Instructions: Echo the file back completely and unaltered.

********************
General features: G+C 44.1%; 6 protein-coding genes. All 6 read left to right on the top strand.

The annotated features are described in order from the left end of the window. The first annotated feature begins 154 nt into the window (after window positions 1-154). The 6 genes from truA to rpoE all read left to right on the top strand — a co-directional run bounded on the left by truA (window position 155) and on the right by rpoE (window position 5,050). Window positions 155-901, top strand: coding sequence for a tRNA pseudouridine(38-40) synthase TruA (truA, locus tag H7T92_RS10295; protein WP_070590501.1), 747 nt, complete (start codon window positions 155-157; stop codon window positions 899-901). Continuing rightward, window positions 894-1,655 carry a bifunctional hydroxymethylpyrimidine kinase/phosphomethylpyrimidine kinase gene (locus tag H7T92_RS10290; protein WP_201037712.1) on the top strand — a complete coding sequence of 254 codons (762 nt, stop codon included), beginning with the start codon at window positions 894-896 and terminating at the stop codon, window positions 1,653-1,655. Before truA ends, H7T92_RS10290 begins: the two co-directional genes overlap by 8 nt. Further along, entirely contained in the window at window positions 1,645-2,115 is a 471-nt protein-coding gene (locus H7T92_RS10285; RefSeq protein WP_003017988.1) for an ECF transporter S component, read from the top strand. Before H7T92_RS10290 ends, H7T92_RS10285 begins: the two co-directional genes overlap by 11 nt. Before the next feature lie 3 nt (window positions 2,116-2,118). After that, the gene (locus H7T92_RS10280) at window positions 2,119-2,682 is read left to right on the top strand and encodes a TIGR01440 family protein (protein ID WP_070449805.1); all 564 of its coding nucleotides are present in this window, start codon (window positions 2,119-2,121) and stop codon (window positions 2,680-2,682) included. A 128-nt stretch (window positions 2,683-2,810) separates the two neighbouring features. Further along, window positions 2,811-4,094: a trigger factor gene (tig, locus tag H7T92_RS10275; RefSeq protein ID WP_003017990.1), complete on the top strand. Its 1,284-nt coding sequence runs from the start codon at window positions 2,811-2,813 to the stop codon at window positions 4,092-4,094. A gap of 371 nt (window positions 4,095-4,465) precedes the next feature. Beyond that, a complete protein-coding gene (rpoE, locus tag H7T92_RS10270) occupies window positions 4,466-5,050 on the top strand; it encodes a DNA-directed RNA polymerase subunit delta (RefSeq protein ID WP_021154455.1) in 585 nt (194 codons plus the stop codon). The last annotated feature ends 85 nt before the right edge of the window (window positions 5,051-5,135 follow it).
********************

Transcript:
General features: G+C 44.1%; 6 protein-coding genes. All 6 read left to right on the top strand.

The annotated features are described in order from the left end of the window. The first annotated feature begins 154 nt into the window (after window positions 1-154). The 6 genes from truA to rpoE all read left to right on the top strand — a co-directional run bounded on the left by truA (window position 155) and on the right by rpoE (window position 5,050). Window positions 155-901, top strand: coding sequence for a tRNA pseudouridine(38-40) synthase TruA (truA, locus tag H7T92_RS10295; protein WP_070590501.1), 747 nt, complete (start codon window positions 155-157; stop codon window positions 899-901). Continuing rightward, window positions 894-1,655 carry a bifunctional hydroxymethylpyrimidine kinase/phosphomethylpyrimidine kinase gene (locus tag H7T92_RS10290; protein WP_201037712.1) on the top strand — a complete coding sequence of 254 codons (762 nt, stop codon included), beginning with the start codon at window positions 894-896 and terminating at the stop codon, window positions 1,653-1,655. Before truA ends, H7T92_RS10290 begins: the two co-directional genes overlap by 8 nt. Further along, entirely contained in the window at window positions 1,645-2,115 is a 471-nt protein-coding gene (locus H7T92_RS10285; RefSeq protein WP_003017988.1) for an ECF transporter S component, read from the top strand. Before H7T92_RS10290 ends, H7T92_RS10285 begins: the two co-directional genes overlap by 11 nt. Before the next feature lie 3 nt (window positions 2,116-2,118). After that, the gene (locus H7T92_RS10280) at window positions 2,119-2,682 is read left to right on the top strand and encodes a TIGR01440 family protein (protein ID WP_070449805.1); all 564 of its coding nucleotides are present in this window, start codon (window positions 2,119-2,121) and stop codon (window positions 2,680-2,682) included. A 128-nt stretch (window positions 2,683-2,810) separates the two neighbouring features. Further along, window positions 2,811-4,094: a trigger factor gene (tig, locus tag H7T92_RS10275; RefSeq protein ID WP_003017990.1), complete on the top strand. Its 1,284-nt coding sequence runs from the start codon at window positions 2,811-2,813 to the stop codon at window positions 4,092-4,094. A gap of 371 nt (window positions 4,095-4,465) precedes the next feature. Beyond that, a complete protein-coding gene (rpoE, locus tag H7T92_RS10270) occupies window positions 4,466-5,050 on the top strand; it encodes a DNA-directed RNA polymerase subunit delta (RefSeq protein ID WP_021154455.1) in 585 nt (194 codons plus the stop codon). The last annotated feature ends 85 nt before the right edge of the window (window positions 5,051-5,135 follow it).